1/ Making A Choice
When looking for a new garden shed, summerhouse or timber workshop there are many things to think about and questions to answer. Because if you don't you may regret it and may have to buy another building sooner than expected.
So take a little time, consider your options and make the right decision first time around and this will ensure your new garden building will be the right one for you. That should make sense for most.
2/ How Large Should My Shed, Summerhouse or Workshop Be?
After deciding you would like a new building the most important thing to consider is the size of it. Quite often this is determined by the available space in your garden but, where ever possible, try to push the boundaries (but not into next door's garden) and go for the largest building you can. If your budget is tight then you may need to settle for a smaller than ideal building but this is better than getting a larger, cheap building and regretting the decision within a few years. Get this right and your decision won't come back and haunt you. The main reason for choosing a large garden shed, summerhouse or workshop is because you find it filled quite quickly and unexpectedly. All those 'bit and pieces', that extra bit of garden furniture or accessories in your workshops will soon fill up the smallest of buildings. You will find over the years you will collect more and more clutter filling your shed or workshop and your summerhouse will turn into a glorified dumping ground cum store (like mine) rather than a place to relax.
3/ Where Should I Locate my New Building?
The location of your new garden shed, timber workshop or summerhouse is often dictated by your garden but you should give as much thought as possible to getting the best answer as there are many solutions. It mainly depends on what you are going to use the building for. If you are thinking of a solar potting garden shed or summerhouse then these really need to be in a sunny location and ideally facing south. Here they will receive the maximum amount of sun. A garden shed or timber workshop is different and can be located anywhere in your garden which is convenient and being away and out of the sun is often a good thing. This will stop the building getting too warm during the warmer summer months. If you already have a path going down the garden then it's a good idea for this to lead up to the door of your new building. This makes good sense but sometimes this can get overlooked. By having a footpath it stops mud being trod into your new building as well as indoors.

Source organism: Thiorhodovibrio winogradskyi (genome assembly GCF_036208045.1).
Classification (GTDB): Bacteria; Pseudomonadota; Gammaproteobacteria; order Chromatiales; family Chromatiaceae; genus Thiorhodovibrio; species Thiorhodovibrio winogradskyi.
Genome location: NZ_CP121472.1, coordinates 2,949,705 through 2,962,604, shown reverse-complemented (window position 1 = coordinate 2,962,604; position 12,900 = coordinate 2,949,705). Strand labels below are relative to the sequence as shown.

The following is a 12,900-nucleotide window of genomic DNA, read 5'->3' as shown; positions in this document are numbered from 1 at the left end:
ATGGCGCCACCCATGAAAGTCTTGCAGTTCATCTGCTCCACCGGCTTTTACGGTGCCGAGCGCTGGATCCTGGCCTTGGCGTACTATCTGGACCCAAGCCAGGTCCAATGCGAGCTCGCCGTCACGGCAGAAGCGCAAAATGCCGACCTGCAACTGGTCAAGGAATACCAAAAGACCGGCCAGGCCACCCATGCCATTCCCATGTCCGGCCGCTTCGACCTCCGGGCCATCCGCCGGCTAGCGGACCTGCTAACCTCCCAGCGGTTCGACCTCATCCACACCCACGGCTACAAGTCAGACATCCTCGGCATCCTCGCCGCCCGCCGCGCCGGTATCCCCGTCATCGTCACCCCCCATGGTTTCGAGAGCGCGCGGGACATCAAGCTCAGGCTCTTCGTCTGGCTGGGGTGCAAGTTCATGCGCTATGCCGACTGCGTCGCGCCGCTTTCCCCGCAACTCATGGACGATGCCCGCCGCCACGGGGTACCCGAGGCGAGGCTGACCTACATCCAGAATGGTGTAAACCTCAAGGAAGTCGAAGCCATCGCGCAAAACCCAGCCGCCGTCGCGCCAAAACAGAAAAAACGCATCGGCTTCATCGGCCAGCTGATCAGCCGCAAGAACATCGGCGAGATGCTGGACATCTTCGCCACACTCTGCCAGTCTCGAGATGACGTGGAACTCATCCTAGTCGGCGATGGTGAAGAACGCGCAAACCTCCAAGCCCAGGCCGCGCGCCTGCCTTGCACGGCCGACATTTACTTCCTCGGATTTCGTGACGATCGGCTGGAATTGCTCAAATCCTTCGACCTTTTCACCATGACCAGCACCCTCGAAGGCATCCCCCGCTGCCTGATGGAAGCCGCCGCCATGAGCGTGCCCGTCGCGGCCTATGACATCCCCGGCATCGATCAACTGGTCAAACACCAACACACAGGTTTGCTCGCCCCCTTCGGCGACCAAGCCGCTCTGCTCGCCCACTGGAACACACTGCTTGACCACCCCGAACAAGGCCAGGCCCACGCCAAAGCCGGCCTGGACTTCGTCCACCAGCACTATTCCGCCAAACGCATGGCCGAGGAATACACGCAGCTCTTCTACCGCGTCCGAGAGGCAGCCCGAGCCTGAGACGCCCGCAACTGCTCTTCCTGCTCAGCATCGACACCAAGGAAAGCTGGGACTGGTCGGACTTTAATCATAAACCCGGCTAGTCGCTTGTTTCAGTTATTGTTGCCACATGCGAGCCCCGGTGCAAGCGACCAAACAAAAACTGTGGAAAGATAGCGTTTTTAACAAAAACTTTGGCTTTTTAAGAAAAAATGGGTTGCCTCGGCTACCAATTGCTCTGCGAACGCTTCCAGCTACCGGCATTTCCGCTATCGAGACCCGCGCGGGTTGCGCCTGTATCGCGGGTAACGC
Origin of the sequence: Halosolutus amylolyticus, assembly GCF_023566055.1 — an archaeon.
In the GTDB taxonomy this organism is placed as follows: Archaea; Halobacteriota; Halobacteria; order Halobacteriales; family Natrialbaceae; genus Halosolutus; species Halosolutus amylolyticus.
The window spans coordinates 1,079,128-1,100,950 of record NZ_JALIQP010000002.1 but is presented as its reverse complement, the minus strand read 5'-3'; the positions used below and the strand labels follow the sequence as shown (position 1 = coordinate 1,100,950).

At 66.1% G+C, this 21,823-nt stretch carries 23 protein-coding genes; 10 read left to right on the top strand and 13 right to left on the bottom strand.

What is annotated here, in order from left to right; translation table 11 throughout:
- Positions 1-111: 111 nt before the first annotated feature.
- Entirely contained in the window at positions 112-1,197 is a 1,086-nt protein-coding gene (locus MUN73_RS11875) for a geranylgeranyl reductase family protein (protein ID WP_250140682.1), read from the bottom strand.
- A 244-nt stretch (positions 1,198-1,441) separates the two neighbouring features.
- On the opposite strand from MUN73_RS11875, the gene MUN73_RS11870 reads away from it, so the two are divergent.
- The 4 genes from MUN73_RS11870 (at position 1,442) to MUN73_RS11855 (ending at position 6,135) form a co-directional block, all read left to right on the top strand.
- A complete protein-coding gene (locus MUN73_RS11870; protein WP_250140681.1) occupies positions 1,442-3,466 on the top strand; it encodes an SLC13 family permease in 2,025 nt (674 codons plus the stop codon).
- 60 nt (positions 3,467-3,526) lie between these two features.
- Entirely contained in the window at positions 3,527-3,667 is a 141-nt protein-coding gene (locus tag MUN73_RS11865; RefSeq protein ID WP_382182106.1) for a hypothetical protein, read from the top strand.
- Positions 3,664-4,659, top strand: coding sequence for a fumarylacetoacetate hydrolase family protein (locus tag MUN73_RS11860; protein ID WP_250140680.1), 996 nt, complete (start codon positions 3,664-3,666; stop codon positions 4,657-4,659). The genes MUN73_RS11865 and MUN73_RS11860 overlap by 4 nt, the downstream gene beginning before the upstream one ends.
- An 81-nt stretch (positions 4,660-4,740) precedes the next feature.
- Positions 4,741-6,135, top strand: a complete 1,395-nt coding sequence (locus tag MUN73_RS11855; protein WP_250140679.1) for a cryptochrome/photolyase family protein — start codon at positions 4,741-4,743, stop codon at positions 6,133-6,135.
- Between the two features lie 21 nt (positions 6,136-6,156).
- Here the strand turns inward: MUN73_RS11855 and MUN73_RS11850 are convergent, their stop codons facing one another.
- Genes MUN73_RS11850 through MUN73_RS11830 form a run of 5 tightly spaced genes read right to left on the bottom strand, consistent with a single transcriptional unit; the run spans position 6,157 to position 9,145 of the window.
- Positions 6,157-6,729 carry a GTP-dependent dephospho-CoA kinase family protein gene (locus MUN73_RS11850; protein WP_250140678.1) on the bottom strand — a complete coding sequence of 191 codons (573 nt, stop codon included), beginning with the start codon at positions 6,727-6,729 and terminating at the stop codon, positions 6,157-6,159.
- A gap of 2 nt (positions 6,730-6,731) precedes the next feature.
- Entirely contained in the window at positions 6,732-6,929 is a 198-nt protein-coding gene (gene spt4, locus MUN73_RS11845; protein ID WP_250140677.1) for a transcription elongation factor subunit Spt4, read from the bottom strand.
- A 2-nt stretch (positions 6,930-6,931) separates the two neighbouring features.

4/ Should I Be Careful With Nearby Trees?
It's not a good idea to have overhanging trees or shrubs because over time they will try to take over your new garden shed or workshop. The overhanging trees will drop leaves and sap down and the shrubs will try to climb the building. This can lead to leaks or damp inside which is never a good idea. If that is the only spot available then ensure that any overhanging branches are cut back so that they do not rub against the roofing felt in the wind as this will create holes in the felt and subsequently leaks. From time to time remove any leaves which have built up on the roof to stop any problems before they start. Gutters are not necessary but by adding them it will guide water away from your new building. If the area where your new building is going is naturally wet then ensure you raise it off the ground and allow a good flow of air underneath to keep it dry under the floor.
5/ How Close To Nearby Fences, Bushes etc?
You will find that most garden sheds, summerhouses or workshops can be built quite close to fences, walls and hedges but it's very important that you leave at least 6in (150mm) gap to allow for the roof overhang. This is the general advice from 1st Choice Leisure Buildings for their range of garden buildings as most of their buildings can be assembled (free of charge) from inside. With other manufacturers you are best to check directly with them to see what they advise. It's also worth thinking about how you will treat your new building in the future and, in this instance, it may be worth leaving 12-18in (300 to 450mm) gap so you can get around the back with a paintbrush. This space won't be wasted as it can be a good place to hide things out of view when not being used. Alternately another option for treating your new building is with a garden sprayer, such as the Cuprinol type. Although this may mean climbing on the roof (be very careful to keep your weight around the edge of the building and don't try this on those cheap garden sheds out there) and leaning down with the sprayer. Not ideal but it's often better than nothing. If your new building has to go close to the fence so you can't get at it to treat it then try to have some gutters fitted. This will stop the rainwater running down the back of your new building.